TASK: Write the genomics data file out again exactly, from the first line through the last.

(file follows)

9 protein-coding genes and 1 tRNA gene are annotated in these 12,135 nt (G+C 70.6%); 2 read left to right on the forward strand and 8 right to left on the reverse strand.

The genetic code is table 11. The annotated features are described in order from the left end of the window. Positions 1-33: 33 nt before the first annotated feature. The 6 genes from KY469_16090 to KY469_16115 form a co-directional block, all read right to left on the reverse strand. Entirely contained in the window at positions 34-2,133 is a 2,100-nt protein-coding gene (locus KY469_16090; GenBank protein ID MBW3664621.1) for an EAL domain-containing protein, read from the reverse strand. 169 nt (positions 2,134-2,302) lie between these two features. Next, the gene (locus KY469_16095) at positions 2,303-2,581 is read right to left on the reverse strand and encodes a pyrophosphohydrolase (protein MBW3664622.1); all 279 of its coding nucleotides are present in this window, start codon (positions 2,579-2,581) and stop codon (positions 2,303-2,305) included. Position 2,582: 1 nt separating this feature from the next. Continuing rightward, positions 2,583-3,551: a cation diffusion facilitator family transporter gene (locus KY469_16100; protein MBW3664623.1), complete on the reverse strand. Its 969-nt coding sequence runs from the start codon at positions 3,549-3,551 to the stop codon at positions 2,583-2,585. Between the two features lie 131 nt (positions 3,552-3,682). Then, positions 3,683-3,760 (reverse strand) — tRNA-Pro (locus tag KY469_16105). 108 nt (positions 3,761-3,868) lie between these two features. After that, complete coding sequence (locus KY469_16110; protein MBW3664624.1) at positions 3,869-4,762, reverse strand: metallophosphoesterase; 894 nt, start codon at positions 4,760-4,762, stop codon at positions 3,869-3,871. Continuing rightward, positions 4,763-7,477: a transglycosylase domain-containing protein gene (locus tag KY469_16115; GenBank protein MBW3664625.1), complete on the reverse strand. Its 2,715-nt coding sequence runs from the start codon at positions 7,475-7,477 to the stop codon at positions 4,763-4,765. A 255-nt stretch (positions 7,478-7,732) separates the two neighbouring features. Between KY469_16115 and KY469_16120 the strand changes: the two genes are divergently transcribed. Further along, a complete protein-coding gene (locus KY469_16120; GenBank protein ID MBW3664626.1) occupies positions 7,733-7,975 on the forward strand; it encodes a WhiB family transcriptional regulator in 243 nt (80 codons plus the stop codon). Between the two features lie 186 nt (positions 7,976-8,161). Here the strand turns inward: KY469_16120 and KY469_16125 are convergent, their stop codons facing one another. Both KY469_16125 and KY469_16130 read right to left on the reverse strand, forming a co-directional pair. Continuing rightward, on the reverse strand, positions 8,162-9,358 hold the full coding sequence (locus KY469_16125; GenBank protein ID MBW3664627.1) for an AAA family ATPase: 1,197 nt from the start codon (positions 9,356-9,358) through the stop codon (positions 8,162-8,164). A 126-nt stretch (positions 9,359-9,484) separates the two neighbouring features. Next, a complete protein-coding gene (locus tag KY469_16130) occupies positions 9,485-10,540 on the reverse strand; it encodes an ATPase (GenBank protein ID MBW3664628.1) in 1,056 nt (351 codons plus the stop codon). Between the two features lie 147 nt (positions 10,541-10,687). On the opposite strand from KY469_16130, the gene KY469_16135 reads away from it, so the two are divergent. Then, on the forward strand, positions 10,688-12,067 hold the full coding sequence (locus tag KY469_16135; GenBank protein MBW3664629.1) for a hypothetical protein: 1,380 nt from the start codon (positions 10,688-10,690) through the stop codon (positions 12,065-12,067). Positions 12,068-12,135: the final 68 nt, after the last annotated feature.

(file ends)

9 protein-coding genes and 1 tRNA gene are annotated in these 12,135 nt (G+C 70.6%); 2 read left to right on the forward strand and 8 right to left on the reverse strand.

The genetic code is table 11. The annotated features are described in order from the left end of the window. Positions 1-33: 33 nt before the first annotated feature. The 6 genes from KY469_16090 to KY469_16115 form a co-directional block, all read right to left on the reverse strand. Entirely contained in the window at positions 34-2,133 is a 2,100-nt protein-coding gene (locus KY469_16090; GenBank protein ID MBW3664621.1) for an EAL domain-containing protein, read from the reverse strand. 169 nt (positions 2,134-2,302) lie between these two features. Next, the gene (locus KY469_16095) at positions 2,303-2,581 is read right to left on the reverse strand and encodes a pyrophosphohydrolase (protein MBW3664622.1); all 279 of its coding nucleotides are present in this window, start codon (positions 2,579-2,581) and stop codon (positions 2,303-2,305) included. Position 2,582: 1 nt separating this feature from the next. Continuing rightward, positions 2,583-3,551: a cation diffusion facilitator family transporter gene (locus KY469_16100; protein MBW3664623.1), complete on the reverse strand. Its 969-nt coding sequence runs from the start codon at positions 3,549-3,551 to the stop codon at positions 2,583-2,585. Between the two features lie 131 nt (positions 3,552-3,682). Then, positions 3,683-3,760 (reverse strand) — tRNA-Pro (locus tag KY469_16105). 108 nt (positions 3,761-3,868) lie between these two features. After that, complete coding sequence (locus KY469_16110; protein MBW3664624.1) at positions 3,869-4,762, reverse strand: metallophosphoesterase; 894 nt, start codon at positions 4,760-4,762, stop codon at positions 3,869-3,871. Continuing rightward, positions 4,763-7,477: a transglycosylase domain-containing protein gene (locus tag KY469_16115; GenBank protein MBW3664625.1), complete on the reverse strand. Its 2,715-nt coding sequence runs from the start codon at positions 7,475-7,477 to the stop codon at positions 4,763-4,765. A 255-nt stretch (positions 7,478-7,732) separates the two neighbouring features. Between KY469_16115 and KY469_16120 the strand changes: the two genes are divergently transcribed. Further along, a complete protein-coding gene (locus KY469_16120; GenBank protein ID MBW3664626.1) occupies positions 7,733-7,975 on the forward strand; it encodes a WhiB family transcriptional regulator in 243 nt (80 codons plus the stop codon). Between the two features lie 186 nt (positions 7,976-8,161). Here the strand turns inward: KY469_16120 and KY469_16125 are convergent, their stop codons facing one another. Both KY469_16125 and KY469_16130 read right to left on the reverse strand, forming a co-directional pair. Continuing rightward, on the reverse strand, positions 8,162-9,358 hold the full coding sequence (locus KY469_16125; GenBank protein ID MBW3664627.1) for an AAA family ATPase: 1,197 nt from the start codon (positions 9,356-9,358) through the stop codon (positions 8,162-8,164). A 126-nt stretch (positions 9,359-9,484) separates the two neighbouring features. Next, a complete protein-coding gene (locus tag KY469_16130) occupies positions 9,485-10,540 on the reverse strand; it encodes an ATPase (GenBank protein ID MBW3664628.1) in 1,056 nt (351 codons plus the stop codon). Between the two features lie 147 nt (positions 10,541-10,687). On the opposite strand from KY469_16130, the gene KY469_16135 reads away from it, so the two are divergent. Then, on the forward strand, positions 10,688-12,067 hold the full coding sequence (locus tag KY469_16135; GenBank protein MBW3664629.1) for a hypothetical protein: 1,380 nt from the start codon (positions 10,688-10,690) through the stop codon (positions 12,065-12,067). Positions 12,068-12,135: the final 68 nt, after the last annotated feature.